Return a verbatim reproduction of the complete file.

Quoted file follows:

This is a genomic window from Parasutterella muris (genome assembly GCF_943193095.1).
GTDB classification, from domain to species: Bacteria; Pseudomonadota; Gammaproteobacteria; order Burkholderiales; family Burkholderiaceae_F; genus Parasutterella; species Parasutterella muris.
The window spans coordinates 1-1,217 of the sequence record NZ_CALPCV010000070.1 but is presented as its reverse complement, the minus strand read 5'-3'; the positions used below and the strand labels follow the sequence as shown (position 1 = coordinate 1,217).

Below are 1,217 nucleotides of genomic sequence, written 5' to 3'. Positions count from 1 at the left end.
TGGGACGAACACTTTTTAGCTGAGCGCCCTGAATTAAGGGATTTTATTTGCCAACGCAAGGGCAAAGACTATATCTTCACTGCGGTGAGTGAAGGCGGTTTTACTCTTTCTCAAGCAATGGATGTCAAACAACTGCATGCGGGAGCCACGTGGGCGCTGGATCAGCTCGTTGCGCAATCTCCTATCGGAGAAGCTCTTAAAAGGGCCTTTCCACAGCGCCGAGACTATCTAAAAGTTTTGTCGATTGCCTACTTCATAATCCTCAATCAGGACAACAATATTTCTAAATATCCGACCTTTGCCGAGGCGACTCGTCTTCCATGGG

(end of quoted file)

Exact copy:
This is a genomic window from Parasutterella muris (genome assembly GCF_943193095.1).
GTDB classification, from domain to species: Bacteria; Pseudomonadota; Gammaproteobacteria; order Burkholderiales; family Burkholderiaceae_F; genus Parasutterella; species Parasutterella muris.
The window spans coordinates 1-1,217 of the sequence record NZ_CALPCV010000070.1 but is presented as its reverse complement, the minus strand read 5'-3'; the positions used below and the strand labels follow the sequence as shown (position 1 = coordinate 1,217).

Below are 1,217 nucleotides of genomic sequence, written 5' to 3'. Positions count from 1 at the left end.
TGGGACGAACACTTTTTAGCTGAGCGCCCTGAATTAAGGGATTTTATTTGCCAACGCAAGGGCAAAGACTATATCTTCACTGCGGTGAGTGAAGGCGGTTTTACTCTTTCTCAAGCAATGGATGTCAAACAACTGCATGCGGGAGCCACGTGGGCGCTGGATCAGCTCGTTGCGCAATCTCCTATCGGAGAAGCTCTTAAAAGGGCCTTTCCACAGCGCCGAGACTATCTAAAAGTTTTGTCGATTGCCTACTTCATAATCCTCAATCAGGACAACAATATTTCTAAATATCCGACCTTTGCCGAGGCGACTCGTCTTCCATGGG